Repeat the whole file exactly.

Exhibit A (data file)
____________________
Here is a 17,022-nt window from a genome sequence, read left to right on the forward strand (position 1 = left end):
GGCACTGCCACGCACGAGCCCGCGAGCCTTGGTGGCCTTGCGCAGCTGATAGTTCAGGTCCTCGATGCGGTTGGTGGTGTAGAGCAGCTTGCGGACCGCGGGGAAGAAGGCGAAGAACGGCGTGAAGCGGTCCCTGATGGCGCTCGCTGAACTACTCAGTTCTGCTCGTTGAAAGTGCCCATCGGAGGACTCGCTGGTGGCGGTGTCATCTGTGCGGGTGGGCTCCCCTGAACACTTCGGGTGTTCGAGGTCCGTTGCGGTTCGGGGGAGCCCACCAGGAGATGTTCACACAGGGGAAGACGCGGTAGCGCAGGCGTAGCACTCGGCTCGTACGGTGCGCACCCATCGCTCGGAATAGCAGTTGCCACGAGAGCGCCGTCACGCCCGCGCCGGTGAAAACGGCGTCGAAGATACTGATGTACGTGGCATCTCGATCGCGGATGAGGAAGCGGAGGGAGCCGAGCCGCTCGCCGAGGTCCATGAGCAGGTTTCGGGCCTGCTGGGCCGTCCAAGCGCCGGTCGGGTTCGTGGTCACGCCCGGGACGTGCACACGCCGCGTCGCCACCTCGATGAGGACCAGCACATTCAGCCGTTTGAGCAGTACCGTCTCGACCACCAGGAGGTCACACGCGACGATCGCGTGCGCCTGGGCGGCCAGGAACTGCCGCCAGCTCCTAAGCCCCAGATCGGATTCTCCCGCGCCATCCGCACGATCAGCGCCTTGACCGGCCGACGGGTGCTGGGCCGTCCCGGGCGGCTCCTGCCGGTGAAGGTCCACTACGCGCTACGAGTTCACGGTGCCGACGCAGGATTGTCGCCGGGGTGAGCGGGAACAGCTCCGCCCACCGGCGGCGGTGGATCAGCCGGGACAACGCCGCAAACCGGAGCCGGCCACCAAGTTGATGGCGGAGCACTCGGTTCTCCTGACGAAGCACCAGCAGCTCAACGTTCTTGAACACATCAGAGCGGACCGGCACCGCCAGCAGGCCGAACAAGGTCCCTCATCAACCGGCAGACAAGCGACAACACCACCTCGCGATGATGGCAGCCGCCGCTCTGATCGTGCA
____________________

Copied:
Here is a 17,022-nt window from a genome sequence, read left to right on the forward strand (position 1 = left end):
GGCACTGCCACGCACGAGCCCGCGAGCCTTGGTGGCCTTGCGCAGCTGATAGTTCAGGTCCTCGATGCGGTTGGTGGTGTAGAGCAGCTTGCGGACCGCGGGGAAGAAGGCGAAGAACGGCGTGAAGCGGTCCCTGATGGCGCTCGCTGAACTACTCAGTTCTGCTCGTTGAAAGTGCCCATCGGAGGACTCGCTGGTGGCGGTGTCATCTGTGCGGGTGGGCTCCCCTGAACACTTCGGGTGTTCGAGGTCCGTTGCGGTTCGGGGGAGCCCACCAGGAGATGTTCACACAGGGGAAGACGCGGTAGCGCAGGCGTAGCACTCGGCTCGTACGGTGCGCACCCATCGCTCGGAATAGCAGTTGCCACGAGAGCGCCGTCACGCCCGCGCCGGTGAAAACGGCGTCGAAGATACTGATGTACGTGGCATCTCGATCGCGGATGAGGAAGCGGAGGGAGCCGAGCCGCTCGCCGAGGTCCATGAGCAGGTTTCGGGCCTGCTGGGCCGTCCAAGCGCCGGTCGGGTTCGTGGTCACGCCCGGGACGTGCACACGCCGCGTCGCCACCTCGATGAGGACCAGCACATTCAGCCGTTTGAGCAGTACCGTCTCGACCACCAGGAGGTCACACGCGACGATCGCGTGCGCCTGGGCGGCCAGGAACTGCCGCCAGCTCCTAAGCCCCAGATCGGATTCTCCCGCGCCATCCGCACGATCAGCGCCTTGACCGGCCGACGGGTGCTGGGCCGTCCCGGGCGGCTCCTGCCGGTGAAGGTCCACTACGCGCTACGAGTTCACGGTGCCGACGCAGGATTGTCGCCGGGGTGAGCGGGAACAGCTCCGCCCACCGGCGGCGGTGGATCAGCCGGGACAACGCCGCAAACCGGAGCCGGCCACCAAGTTGATGGCGGAGCACTCGGTTCTCCTGACGAAGCACCAGCAGCTCAACGTTCTTGAACACATCAGAGCGGACCGGCACCGCCAGCAGGCCGAACAAGGTCCCTCATCAACCGGCAGACAAGCGACAACACCACCTCGCGATGATGGCAGCCGCCGCTCTGATCGTGCA